“Allow events to change you. You have to be willing to grow. Growth is different from something that happens to you. You produce it. You live it. The prerequisites for growth: the openness to experience events and the willingness to be changed by them.”—Bruce Mau’s Incomplete Manifesto for Growth (via twelvecellphones)
“There are some questions in life, the very speaking of which are their own undoing. Am I fired? Is this a date? Are you breaking up with me? Yes. No. Yes.”— David Rakoff in this weekend’s episode of This American Life,The Invisible Made Visible (via nprfreshair)
Ever have a day where you’re immensely aware of how every decision you make is also a tacit rejection of the infinite continuum of things you didn’t decide to do and how we’re all just wandering through our own Choose Your Own Adventures and there’s not really a right or a wrong there’s just what you feel in your dumb gut and whether or not you’re brave enough to do anything about it?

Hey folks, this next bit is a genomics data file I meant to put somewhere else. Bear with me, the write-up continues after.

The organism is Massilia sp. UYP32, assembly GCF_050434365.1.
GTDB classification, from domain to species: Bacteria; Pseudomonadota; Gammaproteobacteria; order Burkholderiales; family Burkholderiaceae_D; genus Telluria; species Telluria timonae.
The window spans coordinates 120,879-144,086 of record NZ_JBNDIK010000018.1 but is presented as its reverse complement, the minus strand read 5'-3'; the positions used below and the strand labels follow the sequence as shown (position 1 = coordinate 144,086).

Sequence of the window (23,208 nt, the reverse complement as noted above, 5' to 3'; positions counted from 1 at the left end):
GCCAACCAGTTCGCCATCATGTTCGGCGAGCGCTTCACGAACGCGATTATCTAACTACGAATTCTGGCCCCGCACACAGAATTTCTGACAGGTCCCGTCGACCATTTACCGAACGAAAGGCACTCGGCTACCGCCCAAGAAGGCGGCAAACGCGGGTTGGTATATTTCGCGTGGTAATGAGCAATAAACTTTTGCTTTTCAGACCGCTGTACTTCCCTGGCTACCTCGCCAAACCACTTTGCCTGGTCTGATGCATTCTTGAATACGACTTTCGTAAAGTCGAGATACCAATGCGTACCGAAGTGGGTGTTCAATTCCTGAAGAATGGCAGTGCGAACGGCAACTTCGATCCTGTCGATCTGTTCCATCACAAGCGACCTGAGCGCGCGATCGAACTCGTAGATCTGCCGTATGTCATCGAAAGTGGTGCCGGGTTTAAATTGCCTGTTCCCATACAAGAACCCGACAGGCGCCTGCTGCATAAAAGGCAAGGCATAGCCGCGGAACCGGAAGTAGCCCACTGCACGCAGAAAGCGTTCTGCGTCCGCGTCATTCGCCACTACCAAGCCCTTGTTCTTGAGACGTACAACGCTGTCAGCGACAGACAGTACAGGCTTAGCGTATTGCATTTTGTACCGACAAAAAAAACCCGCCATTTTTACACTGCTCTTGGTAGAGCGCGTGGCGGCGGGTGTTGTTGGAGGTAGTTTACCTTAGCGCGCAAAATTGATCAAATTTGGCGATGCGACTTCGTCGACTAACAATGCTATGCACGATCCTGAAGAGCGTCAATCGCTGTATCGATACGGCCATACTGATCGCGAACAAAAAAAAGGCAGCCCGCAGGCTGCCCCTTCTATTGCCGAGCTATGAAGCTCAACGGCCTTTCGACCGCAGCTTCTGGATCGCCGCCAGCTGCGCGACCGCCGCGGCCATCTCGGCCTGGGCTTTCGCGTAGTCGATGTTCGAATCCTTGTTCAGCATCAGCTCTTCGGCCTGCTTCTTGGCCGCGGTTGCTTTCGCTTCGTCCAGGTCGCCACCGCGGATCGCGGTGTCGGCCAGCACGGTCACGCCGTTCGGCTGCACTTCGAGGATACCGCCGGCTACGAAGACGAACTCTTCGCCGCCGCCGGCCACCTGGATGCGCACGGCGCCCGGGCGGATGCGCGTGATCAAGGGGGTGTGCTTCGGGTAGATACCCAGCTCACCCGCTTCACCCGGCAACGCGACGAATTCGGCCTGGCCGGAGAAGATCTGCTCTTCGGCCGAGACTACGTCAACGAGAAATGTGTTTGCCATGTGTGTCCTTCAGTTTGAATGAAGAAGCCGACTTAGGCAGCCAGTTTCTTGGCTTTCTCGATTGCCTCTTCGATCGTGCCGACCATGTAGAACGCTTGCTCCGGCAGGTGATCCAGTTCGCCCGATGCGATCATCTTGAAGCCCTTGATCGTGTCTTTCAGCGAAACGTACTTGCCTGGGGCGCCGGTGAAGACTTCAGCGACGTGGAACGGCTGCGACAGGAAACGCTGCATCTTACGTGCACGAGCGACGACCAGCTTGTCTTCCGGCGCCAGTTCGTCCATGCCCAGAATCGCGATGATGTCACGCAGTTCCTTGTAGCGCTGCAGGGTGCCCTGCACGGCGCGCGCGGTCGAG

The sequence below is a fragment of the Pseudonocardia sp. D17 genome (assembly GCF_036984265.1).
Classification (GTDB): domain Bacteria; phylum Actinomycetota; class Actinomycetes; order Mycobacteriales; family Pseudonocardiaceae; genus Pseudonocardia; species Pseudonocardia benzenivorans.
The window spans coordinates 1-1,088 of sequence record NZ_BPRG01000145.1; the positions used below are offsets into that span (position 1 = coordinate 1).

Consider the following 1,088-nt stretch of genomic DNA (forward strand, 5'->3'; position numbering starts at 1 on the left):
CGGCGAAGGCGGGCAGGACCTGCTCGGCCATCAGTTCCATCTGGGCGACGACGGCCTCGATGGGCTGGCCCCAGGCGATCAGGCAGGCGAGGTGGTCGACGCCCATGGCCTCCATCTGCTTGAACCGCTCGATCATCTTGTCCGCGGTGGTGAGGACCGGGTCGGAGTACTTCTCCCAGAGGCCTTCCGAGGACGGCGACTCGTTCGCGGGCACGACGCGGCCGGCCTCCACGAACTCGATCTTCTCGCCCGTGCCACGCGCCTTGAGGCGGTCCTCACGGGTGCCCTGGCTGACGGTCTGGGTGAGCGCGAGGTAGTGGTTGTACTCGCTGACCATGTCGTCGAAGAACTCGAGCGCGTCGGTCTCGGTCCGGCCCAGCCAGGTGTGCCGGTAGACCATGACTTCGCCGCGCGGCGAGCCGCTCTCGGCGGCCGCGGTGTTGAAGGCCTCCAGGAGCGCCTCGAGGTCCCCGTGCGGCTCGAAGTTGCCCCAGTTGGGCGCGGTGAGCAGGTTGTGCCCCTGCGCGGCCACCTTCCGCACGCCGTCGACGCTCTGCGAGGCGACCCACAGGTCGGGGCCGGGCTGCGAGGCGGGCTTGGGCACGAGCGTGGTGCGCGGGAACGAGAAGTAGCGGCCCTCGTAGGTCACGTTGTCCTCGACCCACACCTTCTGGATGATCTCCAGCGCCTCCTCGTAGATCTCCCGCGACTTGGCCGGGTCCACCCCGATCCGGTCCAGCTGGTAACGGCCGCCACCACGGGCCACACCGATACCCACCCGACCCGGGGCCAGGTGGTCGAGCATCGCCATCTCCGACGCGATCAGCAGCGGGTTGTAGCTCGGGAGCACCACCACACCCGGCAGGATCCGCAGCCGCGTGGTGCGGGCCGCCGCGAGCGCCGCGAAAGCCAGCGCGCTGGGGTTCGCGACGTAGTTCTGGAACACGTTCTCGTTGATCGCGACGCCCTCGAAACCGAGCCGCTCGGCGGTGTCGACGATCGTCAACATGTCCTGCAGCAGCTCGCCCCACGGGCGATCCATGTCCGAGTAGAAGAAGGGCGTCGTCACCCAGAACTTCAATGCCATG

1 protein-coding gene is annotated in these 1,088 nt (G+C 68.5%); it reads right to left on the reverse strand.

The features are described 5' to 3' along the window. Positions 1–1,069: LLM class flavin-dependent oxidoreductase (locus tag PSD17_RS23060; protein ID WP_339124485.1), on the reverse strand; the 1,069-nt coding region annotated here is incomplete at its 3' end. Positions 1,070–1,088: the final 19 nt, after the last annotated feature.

Mitt Romney has said, in effect, “I’m rich and I don’t apologize for it.” Nobody wants you to, Mitt. What some of us want — those who aren’t blinded by a lot of bullshit persiflage thrown up to mask the idea that rich folks want to keep their damn money — is for you to acknowledge that you couldn’t have made it in America without America. That you were fortunate enough to be born in a country where upward mobility is possible (a subject upon which Barack Obama can speak with the authority of experience), but where the channels making such upward mobility possible are being increasingly clogged. That it’s not fair to ask the middle class to assume a disproportionate amount of the tax burden. Not fair? It’s un-fucking-American is what it is. I don’t want you to apologize for being rich; I want you to acknowledge that in America, we all should have to pay our fair share. That our civics classes never taught us that being American means that — sorry, kiddies-you’re on your own. That those who have received much must be obligated to pay — not to give, not to “cut a check and shut up,” in Governor Christie’s words, but to pay — in the same proportion. That’s called stepping up and not whining about it. That’s called patriotism, a word the Tea Partiers love to throw around as long as it doesn’t cost their beloved rich folks any money.